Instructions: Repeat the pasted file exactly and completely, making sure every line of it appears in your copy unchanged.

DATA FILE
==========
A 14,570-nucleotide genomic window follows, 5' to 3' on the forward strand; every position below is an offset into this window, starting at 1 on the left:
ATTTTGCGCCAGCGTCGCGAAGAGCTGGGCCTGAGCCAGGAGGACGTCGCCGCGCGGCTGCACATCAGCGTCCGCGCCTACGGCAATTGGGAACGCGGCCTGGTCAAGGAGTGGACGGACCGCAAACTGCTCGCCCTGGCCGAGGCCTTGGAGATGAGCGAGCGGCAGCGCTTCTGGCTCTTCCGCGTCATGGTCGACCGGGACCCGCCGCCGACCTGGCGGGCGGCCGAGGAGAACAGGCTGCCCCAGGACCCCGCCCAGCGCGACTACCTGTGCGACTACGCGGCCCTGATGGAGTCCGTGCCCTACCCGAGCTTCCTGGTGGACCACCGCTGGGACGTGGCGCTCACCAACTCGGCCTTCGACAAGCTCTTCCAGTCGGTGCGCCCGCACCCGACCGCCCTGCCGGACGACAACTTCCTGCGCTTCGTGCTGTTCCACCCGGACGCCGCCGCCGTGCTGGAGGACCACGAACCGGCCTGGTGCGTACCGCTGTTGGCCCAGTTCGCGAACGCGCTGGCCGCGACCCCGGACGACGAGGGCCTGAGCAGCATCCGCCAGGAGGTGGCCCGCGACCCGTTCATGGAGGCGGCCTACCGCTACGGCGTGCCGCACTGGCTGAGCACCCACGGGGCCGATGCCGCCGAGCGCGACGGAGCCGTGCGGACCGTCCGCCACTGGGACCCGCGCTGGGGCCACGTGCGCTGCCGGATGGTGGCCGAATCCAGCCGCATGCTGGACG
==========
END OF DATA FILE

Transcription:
A 14,570-nucleotide genomic window follows, 5' to 3' on the forward strand; every position below is an offset into this window, starting at 1 on the left:
ATTTTGCGCCAGCGTCGCGAAGAGCTGGGCCTGAGCCAGGAGGACGTCGCCGCGCGGCTGCACATCAGCGTCCGCGCCTACGGCAATTGGGAACGCGGCCTGGTCAAGGAGTGGACGGACCGCAAACTGCTCGCCCTGGCCGAGGCCTTGGAGATGAGCGAGCGGCAGCGCTTCTGGCTCTTCCGCGTCATGGTCGACCGGGACCCGCCGCCGACCTGGCGGGCGGCCGAGGAGAACAGGCTGCCCCAGGACCCCGCCCAGCGCGACTACCTGTGCGACTACGCGGCCCTGATGGAGTCCGTGCCCTACCCGAGCTTCCTGGTGGACCACCGCTGGGACGTGGCGCTCACCAACTCGGCCTTCGACAAGCTCTTCCAGTCGGTGCGCCCGCACCCGACCGCCCTGCCGGACGACAACTTCCTGCGCTTCGTGCTGTTCCACCCGGACGCCGCCGCCGTGCTGGAGGACCACGAACCGGCCTGGTGCGTACCGCTGTTGGCCCAGTTCGCGAACGCGCTGGCCGCGACCCCGGACGACGAGGGCCTGAGCAGCATCCGCCAGGAGGTGGCCCGCGACCCGTTCATGGAGGCGGCCTACCGCTACGGCGTGCCGCACTGGCTGAGCACCCACGGGGCCGATGCCGCCGAGCGCGACGGAGCCGTGCGGACCGTCCGCCACTGGGACCCGCGCTGGGGCCACGTGCGCTGCCGGATGGTGGCCGAATCCAGCCGCATGCTGGACG